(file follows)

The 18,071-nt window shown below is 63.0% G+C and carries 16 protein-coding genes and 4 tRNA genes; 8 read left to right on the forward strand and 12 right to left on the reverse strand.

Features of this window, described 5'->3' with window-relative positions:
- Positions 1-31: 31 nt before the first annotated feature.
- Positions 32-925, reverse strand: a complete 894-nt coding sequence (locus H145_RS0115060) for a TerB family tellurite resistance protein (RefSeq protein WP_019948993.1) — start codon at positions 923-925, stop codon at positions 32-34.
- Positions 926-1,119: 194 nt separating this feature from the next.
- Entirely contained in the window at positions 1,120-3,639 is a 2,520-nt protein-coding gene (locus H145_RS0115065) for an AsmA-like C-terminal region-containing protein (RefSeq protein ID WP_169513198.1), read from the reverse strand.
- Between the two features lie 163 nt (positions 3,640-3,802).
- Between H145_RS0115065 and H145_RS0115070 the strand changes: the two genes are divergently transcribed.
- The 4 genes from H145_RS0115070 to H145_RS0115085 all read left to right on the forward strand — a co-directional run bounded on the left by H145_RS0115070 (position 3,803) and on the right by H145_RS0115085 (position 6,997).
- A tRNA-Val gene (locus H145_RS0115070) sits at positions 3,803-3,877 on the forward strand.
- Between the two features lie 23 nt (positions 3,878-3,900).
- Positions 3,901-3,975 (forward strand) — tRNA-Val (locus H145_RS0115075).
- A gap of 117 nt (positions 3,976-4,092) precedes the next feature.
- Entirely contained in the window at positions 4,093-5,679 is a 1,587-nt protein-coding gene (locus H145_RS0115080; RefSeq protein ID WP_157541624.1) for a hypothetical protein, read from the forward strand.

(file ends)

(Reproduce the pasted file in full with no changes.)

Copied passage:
The 18,071-nt window shown below is 63.0% G+C and carries 16 protein-coding genes and 4 tRNA genes; 8 read left to right on the forward strand and 12 right to left on the reverse strand.

Features of this window, described 5'->3' with window-relative positions:
- Positions 1-31: 31 nt before the first annotated feature.
- Positions 32-925, reverse strand: a complete 894-nt coding sequence (locus H145_RS0115060) for a TerB family tellurite resistance protein (RefSeq protein WP_019948993.1) — start codon at positions 923-925, stop codon at positions 32-34.
- Positions 926-1,119: 194 nt separating this feature from the next.
- Entirely contained in the window at positions 1,120-3,639 is a 2,520-nt protein-coding gene (locus H145_RS0115065) for an AsmA-like C-terminal region-containing protein (RefSeq protein ID WP_169513198.1), read from the reverse strand.
- Between the two features lie 163 nt (positions 3,640-3,802).
- Between H145_RS0115065 and H145_RS0115070 the strand changes: the two genes are divergently transcribed.
- The 4 genes from H145_RS0115070 to H145_RS0115085 all read left to right on the forward strand — a co-directional run bounded on the left by H145_RS0115070 (position 3,803) and on the right by H145_RS0115085 (position 6,997).
- A tRNA-Val gene (locus H145_RS0115070) sits at positions 3,803-3,877 on the forward strand.
- Between the two features lie 23 nt (positions 3,878-3,900).
- Positions 3,901-3,975 (forward strand) — tRNA-Val (locus H145_RS0115075).
- A gap of 117 nt (positions 3,976-4,092) precedes the next feature.
- Entirely contained in the window at positions 4,093-5,679 is a 1,587-nt protein-coding gene (locus H145_RS0115080; RefSeq protein ID WP_157541624.1) for a hypothetical protein, read from the forward strand.